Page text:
Theater Spotlight: The Two Gentlemen of Verona

T. Charles Erickson

Details

THE TWO GENTLEMEN OF VERONA
at the Guthrie Theater through March 29
612.377.2224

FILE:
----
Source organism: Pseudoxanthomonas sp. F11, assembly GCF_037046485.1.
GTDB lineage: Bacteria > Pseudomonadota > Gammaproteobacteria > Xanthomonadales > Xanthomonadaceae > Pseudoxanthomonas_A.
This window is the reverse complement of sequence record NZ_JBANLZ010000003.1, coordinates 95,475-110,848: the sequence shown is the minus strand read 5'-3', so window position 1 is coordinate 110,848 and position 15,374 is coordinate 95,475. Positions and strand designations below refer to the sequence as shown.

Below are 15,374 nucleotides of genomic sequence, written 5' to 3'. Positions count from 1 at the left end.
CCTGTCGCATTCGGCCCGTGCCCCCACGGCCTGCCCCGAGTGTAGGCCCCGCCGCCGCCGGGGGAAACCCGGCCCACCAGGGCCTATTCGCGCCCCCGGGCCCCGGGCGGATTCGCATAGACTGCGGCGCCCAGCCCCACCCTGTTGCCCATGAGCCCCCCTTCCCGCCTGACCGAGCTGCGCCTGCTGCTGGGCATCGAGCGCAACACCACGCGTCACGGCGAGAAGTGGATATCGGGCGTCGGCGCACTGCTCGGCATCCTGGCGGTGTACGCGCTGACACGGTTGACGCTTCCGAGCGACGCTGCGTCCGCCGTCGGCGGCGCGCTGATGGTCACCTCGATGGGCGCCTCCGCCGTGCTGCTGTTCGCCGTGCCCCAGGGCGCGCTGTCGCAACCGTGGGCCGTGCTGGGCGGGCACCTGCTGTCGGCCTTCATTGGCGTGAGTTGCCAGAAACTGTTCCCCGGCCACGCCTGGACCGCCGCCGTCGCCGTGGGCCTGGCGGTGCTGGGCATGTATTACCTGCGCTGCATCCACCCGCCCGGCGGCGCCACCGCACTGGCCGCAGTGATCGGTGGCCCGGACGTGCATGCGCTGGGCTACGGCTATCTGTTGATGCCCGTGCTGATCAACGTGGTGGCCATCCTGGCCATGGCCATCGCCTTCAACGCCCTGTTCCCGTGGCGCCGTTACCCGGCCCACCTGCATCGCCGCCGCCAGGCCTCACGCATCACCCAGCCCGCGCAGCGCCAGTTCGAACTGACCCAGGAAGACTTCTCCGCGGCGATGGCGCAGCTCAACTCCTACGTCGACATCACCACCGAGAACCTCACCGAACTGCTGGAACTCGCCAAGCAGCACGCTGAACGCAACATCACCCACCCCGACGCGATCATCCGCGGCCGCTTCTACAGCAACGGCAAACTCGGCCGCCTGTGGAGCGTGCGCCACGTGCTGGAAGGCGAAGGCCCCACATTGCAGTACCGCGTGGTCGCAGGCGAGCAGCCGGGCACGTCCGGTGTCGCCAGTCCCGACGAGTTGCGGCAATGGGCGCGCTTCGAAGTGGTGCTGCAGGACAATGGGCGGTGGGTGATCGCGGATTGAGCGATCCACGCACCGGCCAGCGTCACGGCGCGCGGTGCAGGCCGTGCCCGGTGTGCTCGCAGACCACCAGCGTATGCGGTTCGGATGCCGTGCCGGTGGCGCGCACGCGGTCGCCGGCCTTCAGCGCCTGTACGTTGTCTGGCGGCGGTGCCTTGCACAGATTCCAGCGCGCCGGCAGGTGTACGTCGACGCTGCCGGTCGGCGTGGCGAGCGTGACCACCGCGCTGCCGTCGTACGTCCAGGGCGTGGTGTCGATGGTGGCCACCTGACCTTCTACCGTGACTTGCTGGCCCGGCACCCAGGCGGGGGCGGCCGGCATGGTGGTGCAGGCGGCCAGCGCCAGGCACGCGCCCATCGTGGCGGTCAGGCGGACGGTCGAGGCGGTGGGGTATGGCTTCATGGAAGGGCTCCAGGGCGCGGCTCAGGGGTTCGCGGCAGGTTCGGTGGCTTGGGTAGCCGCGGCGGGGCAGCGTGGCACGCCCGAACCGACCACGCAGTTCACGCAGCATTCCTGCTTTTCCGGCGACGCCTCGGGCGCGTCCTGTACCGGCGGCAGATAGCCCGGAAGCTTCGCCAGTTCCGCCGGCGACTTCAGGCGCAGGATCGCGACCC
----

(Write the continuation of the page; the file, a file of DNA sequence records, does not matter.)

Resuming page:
Caught rather late in its very long run, Two Gentlemen comes across as a well-oiled machine entirely successful on its apparent mission: breathing new life into one of Shakespeare's lesser plays by embracing its anachronisms. Our two titular dudes, Valentine (Sam Bardwell) and Proteus (Jonas Goslow), come across with ample doses of appropriate naiveté. Here they're depicted as fresh out of school, with romance and the world ahead of them. The trick is that director Joe Dowling has transported the action into the American 1950s, with a pair of cameras projecting the drama in big, black-and-white screens overhead in an approximation of a TV play. It works remarkably well, and the eye wanders pleasantly between the onstage action and the simulation above. What follows is recognizably Shakespearean, though in a cruder and less revelatory form than we expect from the better work of our language's most canonical dramatist. Proteus finds romance back home in the plucky Julia (Sun Mee Chomet, a very appealing puppy-lovestruck, slumber-partying teen), then joins his pal in Milan and promptly falls for the dishy Silvia (Valeri Mudek), who has eyes only for Valentine. Goslow's Proteus is remorseful, but not overly so, as he attempts to destroy his friend and steal his love. Randy Reyes as Speed and Jim Lichtscheidl as Lance, a pair of servants to the boys, routinely appear and derail events with shtick that verges on standup comedy with touches of improv; far from interrupting the flow of events, these interludes underscore the impression that we're not to take any of this too seriously. We have our schemes and scams, our machinations and betrayals (and Julia dressing up as a boy to spy on her fickle lover), and a cast confident enough to find the beauty in the play's language without trying to wrest more depth than is really there. Mostly this simply feels like a very good show, Shakespeare living and breathing, the cast discovering small moments and locating great entertainment in what could be a musty thing. Dowling the showman is at his loose, invigorated best.

 
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